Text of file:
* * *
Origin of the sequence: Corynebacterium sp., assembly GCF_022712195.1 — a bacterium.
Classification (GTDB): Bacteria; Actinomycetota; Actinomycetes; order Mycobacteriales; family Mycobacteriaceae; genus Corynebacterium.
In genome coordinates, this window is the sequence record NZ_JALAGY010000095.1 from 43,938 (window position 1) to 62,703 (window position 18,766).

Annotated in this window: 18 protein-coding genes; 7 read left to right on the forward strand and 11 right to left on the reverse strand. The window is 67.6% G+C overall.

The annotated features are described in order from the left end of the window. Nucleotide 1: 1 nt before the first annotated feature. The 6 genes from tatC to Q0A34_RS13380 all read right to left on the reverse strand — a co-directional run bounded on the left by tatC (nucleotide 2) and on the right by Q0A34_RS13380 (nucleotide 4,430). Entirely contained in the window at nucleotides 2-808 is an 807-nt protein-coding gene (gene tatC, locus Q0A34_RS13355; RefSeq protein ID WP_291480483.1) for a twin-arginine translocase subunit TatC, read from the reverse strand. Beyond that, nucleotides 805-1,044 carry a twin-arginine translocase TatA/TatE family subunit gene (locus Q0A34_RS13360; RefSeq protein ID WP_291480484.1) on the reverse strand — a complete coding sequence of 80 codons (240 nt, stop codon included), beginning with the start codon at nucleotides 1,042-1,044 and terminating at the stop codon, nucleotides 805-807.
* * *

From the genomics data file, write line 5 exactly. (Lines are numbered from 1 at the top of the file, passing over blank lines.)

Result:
The annotated features are described in order from the left end of the window. Nucleotide 1: 1 nt before the first annotated feature. The 6 genes from tatC to Q0A34_RS13380 all read right to left on the reverse strand — a co-directional run bounded on the left by tatC (nucleotide 2) and on the right by Q0A34_RS13380 (nucleotide 4,430). Entirely contained in the window at nucleotides 2-808 is an 807-nt protein-coding gene (gene tatC, locus Q0A34_RS13355; RefSeq protein ID WP_291480483.1) for a twin-arginine translocase subunit TatC, read from the reverse strand. Beyond that, nucleotides 805-1,044 carry a twin-arginine translocase TatA/TatE family subunit gene (locus Q0A34_RS13360; RefSeq protein ID WP_291480484.1) on the reverse strand — a complete coding sequence of 80 codons (240 nt, stop codon included), beginning with the start codon at nucleotides 1,042-1,044 and terminating at the stop codon, nucleotides 805-807.